Wellness Simple Natural Wet Canned Limited Ingredient Dog Food
This grain-free, limited ingredient dog food features four recipes (duck/oatmeal, lamb/oatmeal, turkey/potato, whitefish/potato).
The recipes are formulated to address both food allergies and food intolerances, both of which can lead to gastrointestinal distress.
Nature’s Variety Instinct Limited Ingredient Diet Grain Free Recipe Natural Wet Canned Dog Food
This simple grain-free and gluten-free protein-based recipe comes in duck, lamb, rabbit or turkey.
It is free from many common allergens such as dairy, eggs, corn, wheat and soy.
Dog owners say it has eased many common signs of gastrointestinal sensitivity, including diarrhea, vomiting and skin allergies.
Dry dog food for sensitive stomachs
Finding the best sensitive stomach formula dry dog food for your pooch is one part kibble size (large versus small breed), one part life cycle (puppy through golden years) and one part recipe (taste).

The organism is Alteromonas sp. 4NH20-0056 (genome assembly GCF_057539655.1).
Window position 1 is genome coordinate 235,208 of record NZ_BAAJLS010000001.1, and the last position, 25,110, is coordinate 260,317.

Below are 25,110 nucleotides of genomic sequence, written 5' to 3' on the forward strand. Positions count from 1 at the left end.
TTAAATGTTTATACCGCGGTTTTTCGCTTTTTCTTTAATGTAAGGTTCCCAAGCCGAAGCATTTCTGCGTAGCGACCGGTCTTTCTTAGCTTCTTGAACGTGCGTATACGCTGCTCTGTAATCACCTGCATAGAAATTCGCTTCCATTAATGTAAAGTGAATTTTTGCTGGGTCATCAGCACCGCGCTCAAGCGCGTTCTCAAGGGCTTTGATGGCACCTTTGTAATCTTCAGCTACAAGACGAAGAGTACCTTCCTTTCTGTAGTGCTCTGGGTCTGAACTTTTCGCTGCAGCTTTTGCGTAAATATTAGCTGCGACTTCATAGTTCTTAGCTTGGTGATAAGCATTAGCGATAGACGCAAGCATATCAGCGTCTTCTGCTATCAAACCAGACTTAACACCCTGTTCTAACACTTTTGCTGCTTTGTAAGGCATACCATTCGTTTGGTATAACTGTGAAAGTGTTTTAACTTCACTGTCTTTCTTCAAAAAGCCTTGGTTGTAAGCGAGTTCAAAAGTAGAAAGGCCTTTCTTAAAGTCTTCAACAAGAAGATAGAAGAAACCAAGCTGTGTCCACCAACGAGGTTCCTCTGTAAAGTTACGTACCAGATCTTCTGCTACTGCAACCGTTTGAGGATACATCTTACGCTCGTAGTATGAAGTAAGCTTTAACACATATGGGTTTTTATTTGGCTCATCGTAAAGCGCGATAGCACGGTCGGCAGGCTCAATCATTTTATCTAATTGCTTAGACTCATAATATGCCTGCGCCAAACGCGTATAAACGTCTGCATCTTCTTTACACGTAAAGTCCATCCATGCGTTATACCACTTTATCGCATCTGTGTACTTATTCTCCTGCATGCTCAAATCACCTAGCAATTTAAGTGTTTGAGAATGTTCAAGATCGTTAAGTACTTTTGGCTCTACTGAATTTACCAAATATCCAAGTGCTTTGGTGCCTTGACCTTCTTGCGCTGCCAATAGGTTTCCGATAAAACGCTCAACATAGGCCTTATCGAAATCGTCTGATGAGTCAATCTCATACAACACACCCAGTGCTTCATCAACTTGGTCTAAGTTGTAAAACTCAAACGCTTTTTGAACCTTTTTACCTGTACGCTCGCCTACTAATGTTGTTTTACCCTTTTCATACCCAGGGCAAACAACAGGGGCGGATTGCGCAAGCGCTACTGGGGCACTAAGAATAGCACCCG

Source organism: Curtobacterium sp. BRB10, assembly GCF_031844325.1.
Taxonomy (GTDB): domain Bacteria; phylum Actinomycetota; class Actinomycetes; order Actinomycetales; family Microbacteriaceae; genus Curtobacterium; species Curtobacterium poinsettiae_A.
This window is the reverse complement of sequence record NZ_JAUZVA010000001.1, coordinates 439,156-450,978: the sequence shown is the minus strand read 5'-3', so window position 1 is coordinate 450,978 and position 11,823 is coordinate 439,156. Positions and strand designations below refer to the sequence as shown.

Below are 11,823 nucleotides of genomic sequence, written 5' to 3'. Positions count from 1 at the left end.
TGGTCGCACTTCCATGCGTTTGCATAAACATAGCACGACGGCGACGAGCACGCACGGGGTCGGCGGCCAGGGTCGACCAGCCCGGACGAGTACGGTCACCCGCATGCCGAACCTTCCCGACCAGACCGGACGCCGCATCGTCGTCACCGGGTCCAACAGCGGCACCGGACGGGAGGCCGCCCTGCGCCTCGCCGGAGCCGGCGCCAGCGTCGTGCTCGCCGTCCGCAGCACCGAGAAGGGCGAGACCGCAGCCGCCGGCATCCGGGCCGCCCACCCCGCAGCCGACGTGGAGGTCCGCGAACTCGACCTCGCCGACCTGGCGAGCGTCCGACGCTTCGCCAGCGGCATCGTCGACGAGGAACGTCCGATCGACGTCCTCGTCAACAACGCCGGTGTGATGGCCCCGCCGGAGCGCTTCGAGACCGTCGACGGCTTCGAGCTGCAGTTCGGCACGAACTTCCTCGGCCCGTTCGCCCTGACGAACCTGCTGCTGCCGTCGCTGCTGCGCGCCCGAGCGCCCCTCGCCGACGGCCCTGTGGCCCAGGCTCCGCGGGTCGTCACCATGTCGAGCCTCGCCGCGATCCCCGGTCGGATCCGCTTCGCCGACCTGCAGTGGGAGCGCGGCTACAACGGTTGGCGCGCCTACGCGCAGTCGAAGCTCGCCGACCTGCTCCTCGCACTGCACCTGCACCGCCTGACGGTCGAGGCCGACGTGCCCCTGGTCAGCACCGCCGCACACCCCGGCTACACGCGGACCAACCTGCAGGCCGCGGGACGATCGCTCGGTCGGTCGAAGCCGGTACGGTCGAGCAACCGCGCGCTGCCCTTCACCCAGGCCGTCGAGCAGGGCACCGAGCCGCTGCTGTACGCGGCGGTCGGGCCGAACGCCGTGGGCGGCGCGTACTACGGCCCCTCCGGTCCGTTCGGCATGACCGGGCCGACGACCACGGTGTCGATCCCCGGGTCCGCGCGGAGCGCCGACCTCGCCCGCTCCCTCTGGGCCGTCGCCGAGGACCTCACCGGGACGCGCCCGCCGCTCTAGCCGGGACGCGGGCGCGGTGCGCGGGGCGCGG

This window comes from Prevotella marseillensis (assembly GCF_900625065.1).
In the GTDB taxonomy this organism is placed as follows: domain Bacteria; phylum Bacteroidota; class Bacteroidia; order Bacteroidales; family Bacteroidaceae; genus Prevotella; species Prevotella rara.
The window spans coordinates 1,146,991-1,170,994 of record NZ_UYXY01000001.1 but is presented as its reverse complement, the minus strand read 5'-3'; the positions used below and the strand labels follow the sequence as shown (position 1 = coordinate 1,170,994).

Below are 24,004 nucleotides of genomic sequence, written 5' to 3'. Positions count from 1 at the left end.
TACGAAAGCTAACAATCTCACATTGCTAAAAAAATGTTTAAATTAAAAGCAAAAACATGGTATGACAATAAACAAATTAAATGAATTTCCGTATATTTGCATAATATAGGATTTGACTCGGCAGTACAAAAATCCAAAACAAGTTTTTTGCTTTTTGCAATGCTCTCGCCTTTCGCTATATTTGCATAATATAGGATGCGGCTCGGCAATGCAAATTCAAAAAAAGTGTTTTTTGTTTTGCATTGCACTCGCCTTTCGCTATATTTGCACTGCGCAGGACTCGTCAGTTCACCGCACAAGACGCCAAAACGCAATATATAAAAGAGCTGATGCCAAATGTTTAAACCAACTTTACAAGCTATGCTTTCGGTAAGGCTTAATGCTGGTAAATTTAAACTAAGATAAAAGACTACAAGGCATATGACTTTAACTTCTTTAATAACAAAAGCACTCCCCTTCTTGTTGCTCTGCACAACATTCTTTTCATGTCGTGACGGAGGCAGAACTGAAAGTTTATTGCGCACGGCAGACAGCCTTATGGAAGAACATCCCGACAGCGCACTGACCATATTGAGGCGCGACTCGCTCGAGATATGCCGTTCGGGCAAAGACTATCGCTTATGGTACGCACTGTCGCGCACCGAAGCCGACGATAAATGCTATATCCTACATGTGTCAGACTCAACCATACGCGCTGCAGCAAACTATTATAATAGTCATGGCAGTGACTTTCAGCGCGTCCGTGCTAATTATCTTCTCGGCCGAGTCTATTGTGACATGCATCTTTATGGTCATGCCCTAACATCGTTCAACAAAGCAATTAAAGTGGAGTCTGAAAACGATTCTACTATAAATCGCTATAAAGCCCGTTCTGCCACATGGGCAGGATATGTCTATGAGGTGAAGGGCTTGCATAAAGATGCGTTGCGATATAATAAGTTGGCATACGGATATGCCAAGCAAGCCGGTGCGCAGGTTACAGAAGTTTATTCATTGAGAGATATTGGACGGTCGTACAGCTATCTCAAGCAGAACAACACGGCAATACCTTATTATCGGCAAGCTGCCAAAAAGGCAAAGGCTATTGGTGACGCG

These three dry dog food for sensitive stomachs brands each offer small and large kibble sizes and a tasty limited diet recipe appropriate for adult and senior dogs.
Purina Pro Plan FOCUS Focus Adult Sensitive Skin & Stomach Salmon & Rice Formula Adult Dry Food
Purina sensitive stomach dog food offers five programs (Savor, Bright Mind, Natural, Focus, Sport) to give your precious pup what he needs to thrive.
As well, the brand offers different blends for puppies through senior dogs and toy through giant breeds.
Natural Balance Limited Ingredient Diets Dry Dog Food
Limiting the ingredients list is one trusted method to determine the best dog food for dogs with sensitive stomachs.
This highly rated food is free from any artificial ingredients and dog owners state it has been helpful to ease their pooches’ stomach issues.
Hill’s Science Diet Sensitive Stomach & Skin Dog Food